SEBRING — A large sink hole opened on Hammock Road Tuesday evening, causing havoc with commuters of the heavily traveled thoroughfare.
The hole opened directly in front of Hammock Estates mobile home park, between Roger and John L Streets, as a result of metal pipe failure and increased storm water. Road detours take traffic from Hammock Road to Lakewood Road to East Recreation Drive to Jacklin Avenue and finally, back out to Hammock Road.
Highlands County Road and Bridge crews were called out about 6 p.m. Tuesday to investigate the damage and try to patch it. James Goins, the county unit one maintenance supervisor, said that crews tried Tuesday night to fill in the hole with material in order to make it through the night but the material kept collapsing, forcing the road to be closed.
Road and bridge crews, along with Road and Bridge Superintendent Kyle Green, were out early Wednesday morning to inspect the sinkhole that had grown since the night before.
“We will have to dig it back to see what it looks like,” Green said. “We will be able to tell the best approach to fixing it. We have the metal pipe in stock and can do it quickly but we may want to see if we can use a pipe liner.
“The advantage of the pipe liner is that it will last forever and we don’t have to dig up the right of way to replace it. That section has the water, sewer, gas lines and more,” he said. “The disadvantages of that type of fix is that it would have to be subcontracted out and could take a while.”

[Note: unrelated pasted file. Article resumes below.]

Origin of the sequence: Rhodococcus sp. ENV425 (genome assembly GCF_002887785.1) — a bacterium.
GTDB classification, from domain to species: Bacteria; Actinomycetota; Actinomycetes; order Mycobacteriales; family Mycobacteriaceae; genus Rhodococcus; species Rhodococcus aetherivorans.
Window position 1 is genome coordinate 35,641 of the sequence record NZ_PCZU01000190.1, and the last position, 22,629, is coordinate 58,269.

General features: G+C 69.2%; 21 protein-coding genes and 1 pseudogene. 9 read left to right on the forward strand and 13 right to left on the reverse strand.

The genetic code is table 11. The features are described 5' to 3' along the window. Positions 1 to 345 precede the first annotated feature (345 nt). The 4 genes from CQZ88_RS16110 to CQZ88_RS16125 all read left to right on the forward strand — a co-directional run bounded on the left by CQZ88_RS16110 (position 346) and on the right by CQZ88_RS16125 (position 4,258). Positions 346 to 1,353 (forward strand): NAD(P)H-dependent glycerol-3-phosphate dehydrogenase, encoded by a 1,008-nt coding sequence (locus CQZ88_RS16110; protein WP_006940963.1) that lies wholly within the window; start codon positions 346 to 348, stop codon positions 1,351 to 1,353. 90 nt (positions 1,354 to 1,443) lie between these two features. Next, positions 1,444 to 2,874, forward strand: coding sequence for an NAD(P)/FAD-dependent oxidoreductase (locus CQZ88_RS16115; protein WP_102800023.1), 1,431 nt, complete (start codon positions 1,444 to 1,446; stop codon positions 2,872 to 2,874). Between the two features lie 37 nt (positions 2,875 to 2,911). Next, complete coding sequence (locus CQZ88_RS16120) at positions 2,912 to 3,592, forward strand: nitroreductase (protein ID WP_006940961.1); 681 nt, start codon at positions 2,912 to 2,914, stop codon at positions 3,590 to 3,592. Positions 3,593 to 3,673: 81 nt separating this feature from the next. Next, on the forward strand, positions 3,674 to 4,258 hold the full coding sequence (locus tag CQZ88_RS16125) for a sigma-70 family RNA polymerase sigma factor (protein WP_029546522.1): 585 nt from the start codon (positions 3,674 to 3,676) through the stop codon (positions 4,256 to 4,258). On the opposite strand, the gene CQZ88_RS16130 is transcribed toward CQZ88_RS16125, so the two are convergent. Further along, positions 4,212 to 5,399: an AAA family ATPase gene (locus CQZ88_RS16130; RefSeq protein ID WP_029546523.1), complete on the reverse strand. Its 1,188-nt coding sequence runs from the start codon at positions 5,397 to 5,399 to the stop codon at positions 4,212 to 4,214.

Wednesday afternoon Green said the repair would be replaced with metal piping from the county. He said the road could be reopened Wednesday evening or Thursday. A county public service announcement stated Wednesday the road closure will continue until further notice with no through traffic at the site. Detours are currently posted.
An open ditch runs parallel to the roadway to the south and was up to the level of the mulch-purpose path. That water runs under Hammock Road and dog-legs south for several yards before heading north again and eventually ending up in Lake Jackson.
Green said the metal pipes normally last for 30 years in a good PH-balanced water and 20 years if the water is acidic. A metal pipe repair would cost anywhere from $15,000-20,000 and the pipe liner would cost roughly double that, according to Green.
The county will determine if the pipe and road failure are a result of Hurricane Irma. If it is found that Irma had a hand in weakening the drainage and asphalt infrastructure, the county can bill the Federal Emergency Management Agency for the repairs.
For more information, call the Highlands County Road and Bridge Department at 863-402-6529.